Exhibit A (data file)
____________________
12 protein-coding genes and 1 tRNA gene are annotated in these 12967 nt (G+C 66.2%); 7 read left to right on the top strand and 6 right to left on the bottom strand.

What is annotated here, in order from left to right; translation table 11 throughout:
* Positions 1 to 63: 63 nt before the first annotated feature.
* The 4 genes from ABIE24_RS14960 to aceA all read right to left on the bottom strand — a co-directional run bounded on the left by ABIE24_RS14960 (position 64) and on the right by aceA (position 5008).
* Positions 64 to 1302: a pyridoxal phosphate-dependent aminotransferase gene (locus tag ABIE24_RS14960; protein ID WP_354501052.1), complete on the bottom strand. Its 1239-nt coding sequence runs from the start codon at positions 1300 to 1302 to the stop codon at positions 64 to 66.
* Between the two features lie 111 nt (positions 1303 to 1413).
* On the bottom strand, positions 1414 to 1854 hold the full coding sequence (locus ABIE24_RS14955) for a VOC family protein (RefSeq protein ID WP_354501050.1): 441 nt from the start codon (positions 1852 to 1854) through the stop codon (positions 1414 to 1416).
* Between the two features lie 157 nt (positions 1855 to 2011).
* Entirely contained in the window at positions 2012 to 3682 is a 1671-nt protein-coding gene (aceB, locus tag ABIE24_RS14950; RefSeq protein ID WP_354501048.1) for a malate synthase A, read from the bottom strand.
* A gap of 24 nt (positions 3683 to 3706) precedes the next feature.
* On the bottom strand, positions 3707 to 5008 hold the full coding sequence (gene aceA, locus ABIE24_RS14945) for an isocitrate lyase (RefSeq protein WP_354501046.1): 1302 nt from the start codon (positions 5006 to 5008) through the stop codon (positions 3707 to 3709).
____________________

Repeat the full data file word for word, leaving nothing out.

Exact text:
12 protein-coding genes and 1 tRNA gene are annotated in these 12967 nt (G+C 66.2%); 7 read left to right on the top strand and 6 right to left on the bottom strand.

What is annotated here, in order from left to right; translation table 11 throughout:
* Positions 1 to 63: 63 nt before the first annotated feature.
* The 4 genes from ABIE24_RS14960 to aceA all read right to left on the bottom strand — a co-directional run bounded on the left by ABIE24_RS14960 (position 64) and on the right by aceA (position 5008).
* Positions 64 to 1302: a pyridoxal phosphate-dependent aminotransferase gene (locus tag ABIE24_RS14960; protein ID WP_354501052.1), complete on the bottom strand. Its 1239-nt coding sequence runs from the start codon at positions 1300 to 1302 to the stop codon at positions 64 to 66.
* Between the two features lie 111 nt (positions 1303 to 1413).
* On the bottom strand, positions 1414 to 1854 hold the full coding sequence (locus ABIE24_RS14955) for a VOC family protein (RefSeq protein ID WP_354501050.1): 441 nt from the start codon (positions 1852 to 1854) through the stop codon (positions 1414 to 1416).
* Between the two features lie 157 nt (positions 1855 to 2011).
* Entirely contained in the window at positions 2012 to 3682 is a 1671-nt protein-coding gene (aceB, locus tag ABIE24_RS14950; RefSeq protein ID WP_354501048.1) for a malate synthase A, read from the bottom strand.
* A gap of 24 nt (positions 3683 to 3706) precedes the next feature.
* On the bottom strand, positions 3707 to 5008 hold the full coding sequence (gene aceA, locus ABIE24_RS14945) for an isocitrate lyase (RefSeq protein WP_354501046.1): 1302 nt from the start codon (positions 5006 to 5008) through the stop codon (positions 3707 to 3709).